Runa Capital has closed its third investment fund with $157 million to back startups in deep tech areas such as artificial intelligence and quantum computing.
The firm said Runa Capital Fund III surpassed its target of $135 million. The new capital will allow the company to continue its strategy of making investments that range between $1 million and $10 million in early-stage companies.
In placing greater emphasis on AI, the firm has joined the larger surge the sector has been attracting. AI startups set new U.S. and global funding records in 2019, and had been on a strong pace to start 2020 before the coronavirus hit.
Over the past decade, the company has sought out emerging technologies and bet on companies before they had demonstrated much in the way of customer traction. As formerly cutting-edge technologies such as cloud and open source software have gone mainstream, the firm is now scouting for new transformative technologies that are just over the horizon.
“The core thesis around the firm continues to be the same,” managing partner Andrey Bliznyuk said. “You’re effectively investing in this ongoing digital transformation which has a number of angles. For us, that means this deep technical infrastructure.”
Founded in 2010, the firm originally intended to focus on European startups. But with its second fund in 2015, the firm expanded to target U.S. companies as well. The firm’s three funds now total $427 million and have been used to back 70 companies, including Nginx, Wallarm, ID Quantique, and MariaDB.
Despite the growing VC attention on AI, Runa managing partner Dmitry Chikhachev said, the firm believes it can still maintain an investment edge in AI when competing for deals because it’s willing to back a company much earlier. The firm prides itself on having enough in-house knowledge to validate algorithms under development to assess their potential impact, he said.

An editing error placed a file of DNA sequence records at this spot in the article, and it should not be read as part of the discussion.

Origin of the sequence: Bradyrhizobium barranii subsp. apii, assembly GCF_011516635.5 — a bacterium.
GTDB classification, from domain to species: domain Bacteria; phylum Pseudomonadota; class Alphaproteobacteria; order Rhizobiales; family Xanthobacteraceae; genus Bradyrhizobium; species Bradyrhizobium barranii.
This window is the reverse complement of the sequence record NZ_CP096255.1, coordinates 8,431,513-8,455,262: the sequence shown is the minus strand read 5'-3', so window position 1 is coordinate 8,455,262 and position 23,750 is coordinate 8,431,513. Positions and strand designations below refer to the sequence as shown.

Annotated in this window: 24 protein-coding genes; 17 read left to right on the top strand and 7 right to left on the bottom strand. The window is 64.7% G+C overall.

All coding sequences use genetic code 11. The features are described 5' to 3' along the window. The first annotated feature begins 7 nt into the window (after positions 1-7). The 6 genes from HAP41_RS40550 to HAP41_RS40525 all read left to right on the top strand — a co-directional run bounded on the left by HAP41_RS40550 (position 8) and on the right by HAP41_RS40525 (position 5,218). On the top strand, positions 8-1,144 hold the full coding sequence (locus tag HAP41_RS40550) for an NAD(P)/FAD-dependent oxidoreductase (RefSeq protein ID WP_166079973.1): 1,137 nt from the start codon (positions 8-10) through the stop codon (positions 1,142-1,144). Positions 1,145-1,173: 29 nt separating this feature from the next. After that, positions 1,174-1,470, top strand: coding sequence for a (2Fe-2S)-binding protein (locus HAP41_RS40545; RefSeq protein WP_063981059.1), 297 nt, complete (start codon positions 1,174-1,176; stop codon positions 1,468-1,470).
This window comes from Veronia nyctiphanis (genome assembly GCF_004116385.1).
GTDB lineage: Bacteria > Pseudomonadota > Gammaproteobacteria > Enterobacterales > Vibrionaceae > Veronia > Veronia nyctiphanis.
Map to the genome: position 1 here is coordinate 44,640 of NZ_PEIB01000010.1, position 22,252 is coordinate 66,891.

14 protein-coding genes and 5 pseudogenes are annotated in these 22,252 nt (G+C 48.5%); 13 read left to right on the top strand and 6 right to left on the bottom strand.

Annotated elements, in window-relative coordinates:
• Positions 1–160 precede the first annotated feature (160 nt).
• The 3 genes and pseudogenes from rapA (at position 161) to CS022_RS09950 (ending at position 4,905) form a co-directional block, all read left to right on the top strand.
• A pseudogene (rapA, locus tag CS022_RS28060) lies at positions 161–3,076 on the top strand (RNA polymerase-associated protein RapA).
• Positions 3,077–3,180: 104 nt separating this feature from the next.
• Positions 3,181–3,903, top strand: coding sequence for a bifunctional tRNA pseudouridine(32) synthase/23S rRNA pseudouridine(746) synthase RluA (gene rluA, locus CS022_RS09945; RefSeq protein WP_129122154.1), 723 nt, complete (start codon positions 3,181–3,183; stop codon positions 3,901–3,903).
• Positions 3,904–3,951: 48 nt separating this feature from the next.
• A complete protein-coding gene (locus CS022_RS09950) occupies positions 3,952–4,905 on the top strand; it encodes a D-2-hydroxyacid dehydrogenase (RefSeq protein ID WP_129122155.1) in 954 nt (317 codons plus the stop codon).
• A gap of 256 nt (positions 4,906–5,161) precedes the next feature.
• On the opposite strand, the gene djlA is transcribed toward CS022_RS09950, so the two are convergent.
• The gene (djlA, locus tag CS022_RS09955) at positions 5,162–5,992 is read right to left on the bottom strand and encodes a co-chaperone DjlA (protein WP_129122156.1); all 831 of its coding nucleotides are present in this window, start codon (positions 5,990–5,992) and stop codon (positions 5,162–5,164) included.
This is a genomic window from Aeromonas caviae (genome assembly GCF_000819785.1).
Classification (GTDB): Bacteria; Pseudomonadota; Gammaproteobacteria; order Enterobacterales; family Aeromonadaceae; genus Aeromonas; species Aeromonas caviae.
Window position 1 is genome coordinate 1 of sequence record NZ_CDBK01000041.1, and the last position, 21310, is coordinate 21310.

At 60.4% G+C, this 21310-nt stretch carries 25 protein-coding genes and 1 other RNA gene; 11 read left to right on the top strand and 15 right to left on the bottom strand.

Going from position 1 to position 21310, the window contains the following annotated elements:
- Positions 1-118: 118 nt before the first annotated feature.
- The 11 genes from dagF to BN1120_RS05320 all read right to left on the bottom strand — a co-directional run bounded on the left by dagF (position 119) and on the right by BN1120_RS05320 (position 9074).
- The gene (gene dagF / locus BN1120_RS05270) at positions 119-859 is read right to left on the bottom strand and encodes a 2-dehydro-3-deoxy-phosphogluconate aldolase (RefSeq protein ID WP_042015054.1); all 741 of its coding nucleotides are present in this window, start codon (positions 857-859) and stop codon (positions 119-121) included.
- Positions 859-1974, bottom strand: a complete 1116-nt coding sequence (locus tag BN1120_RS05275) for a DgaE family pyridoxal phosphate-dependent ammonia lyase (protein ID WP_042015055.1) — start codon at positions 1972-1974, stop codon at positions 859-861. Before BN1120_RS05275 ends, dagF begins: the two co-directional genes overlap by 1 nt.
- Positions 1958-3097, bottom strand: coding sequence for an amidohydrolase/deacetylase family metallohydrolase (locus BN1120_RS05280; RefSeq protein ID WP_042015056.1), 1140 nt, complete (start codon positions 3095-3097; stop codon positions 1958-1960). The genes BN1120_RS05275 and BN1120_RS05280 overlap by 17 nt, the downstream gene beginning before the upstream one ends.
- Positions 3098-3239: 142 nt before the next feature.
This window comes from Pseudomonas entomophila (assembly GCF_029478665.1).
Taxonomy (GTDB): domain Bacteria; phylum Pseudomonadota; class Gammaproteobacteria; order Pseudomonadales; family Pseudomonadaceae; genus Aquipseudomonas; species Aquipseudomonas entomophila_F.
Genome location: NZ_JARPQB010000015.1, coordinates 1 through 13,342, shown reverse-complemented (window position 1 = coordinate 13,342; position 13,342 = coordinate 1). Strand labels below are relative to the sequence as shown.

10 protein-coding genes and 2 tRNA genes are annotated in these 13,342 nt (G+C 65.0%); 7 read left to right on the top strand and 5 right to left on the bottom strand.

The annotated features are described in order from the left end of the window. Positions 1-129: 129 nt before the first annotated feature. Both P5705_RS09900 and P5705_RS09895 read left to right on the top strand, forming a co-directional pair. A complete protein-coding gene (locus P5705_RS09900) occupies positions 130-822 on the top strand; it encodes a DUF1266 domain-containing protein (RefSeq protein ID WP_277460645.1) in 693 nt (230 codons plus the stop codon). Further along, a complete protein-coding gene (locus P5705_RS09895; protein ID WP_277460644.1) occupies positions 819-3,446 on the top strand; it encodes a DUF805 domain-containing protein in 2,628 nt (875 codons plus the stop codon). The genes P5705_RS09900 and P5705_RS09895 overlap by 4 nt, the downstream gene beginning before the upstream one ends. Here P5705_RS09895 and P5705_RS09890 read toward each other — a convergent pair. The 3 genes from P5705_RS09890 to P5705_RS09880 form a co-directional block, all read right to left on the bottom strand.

“We focus on investing early and we’re very happy taking the technical risk,” he said. “We have the ability to do our diligence in the early stages without waiting for the company to scale to millions and tens of millions of revenue.”
The firm has continued to make investments during the pandemic and believes the dramatic shifts in work and personal habits are accelerating the broader digital transformation the firm has been predicting. As the world becomes more digital, more data is generated, which gives rise to even more opportunities for startups that can help secure and make sense of that information.
“Businesses need more and more information,” Chikhachev said. “I would anticipate that in post-COVID era, people will do more business remotely. That requires even more information than doing business face to face. And the mass adoption of the remote workplace means additional requirements for security. We will see some evolution in this area and others like online education and collaboration.”